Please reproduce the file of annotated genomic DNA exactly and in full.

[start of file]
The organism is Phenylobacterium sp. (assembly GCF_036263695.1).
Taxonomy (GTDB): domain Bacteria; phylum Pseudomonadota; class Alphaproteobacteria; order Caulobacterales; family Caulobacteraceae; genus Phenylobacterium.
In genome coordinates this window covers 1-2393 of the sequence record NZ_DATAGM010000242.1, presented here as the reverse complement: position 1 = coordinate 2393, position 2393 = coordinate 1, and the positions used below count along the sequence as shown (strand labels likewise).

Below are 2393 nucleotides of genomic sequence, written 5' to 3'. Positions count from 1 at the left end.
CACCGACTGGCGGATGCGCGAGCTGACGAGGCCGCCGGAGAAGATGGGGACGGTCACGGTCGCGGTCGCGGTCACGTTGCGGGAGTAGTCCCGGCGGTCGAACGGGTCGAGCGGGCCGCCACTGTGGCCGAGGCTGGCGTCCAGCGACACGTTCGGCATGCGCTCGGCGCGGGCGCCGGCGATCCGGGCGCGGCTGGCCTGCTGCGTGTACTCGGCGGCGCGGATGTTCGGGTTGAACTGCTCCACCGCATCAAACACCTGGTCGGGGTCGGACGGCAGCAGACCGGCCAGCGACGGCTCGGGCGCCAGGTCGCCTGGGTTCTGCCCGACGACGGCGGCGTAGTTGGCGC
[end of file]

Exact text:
The organism is Phenylobacterium sp. (assembly GCF_036263695.1).
Taxonomy (GTDB): domain Bacteria; phylum Pseudomonadota; class Alphaproteobacteria; order Caulobacterales; family Caulobacteraceae; genus Phenylobacterium.
In genome coordinates this window covers 1-2393 of the sequence record NZ_DATAGM010000242.1, presented here as the reverse complement: position 1 = coordinate 2393, position 2393 = coordinate 1, and the positions used below count along the sequence as shown (strand labels likewise).

Below are 2393 nucleotides of genomic sequence, written 5' to 3'. Positions count from 1 at the left end.
CACCGACTGGCGGATGCGCGAGCTGACGAGGCCGCCGGAGAAGATGGGGACGGTCACGGTCGCGGTCGCGGTCACGTTGCGGGAGTAGTCCCGGCGGTCGAACGGGTCGAGCGGGCCGCCACTGTGGCCGAGGCTGGCGTCCAGCGACACGTTCGGCATGCGCTCGGCGCGGGCGCCGGCGATCCGGGCGCGGCTGGCCTGCTGCGTGTACTCGGCGGCGCGGATGTTCGGGTTGAACTGCTCCACCGCATCAAACACCTGGTCGGGGTCGGACGGCAGCAGACCGGCCAGCGACGGCTCGGGCGCCAGGTCGCCTGGGTTCTGCCCGACGACGGCGGCGTAGTTGGCGC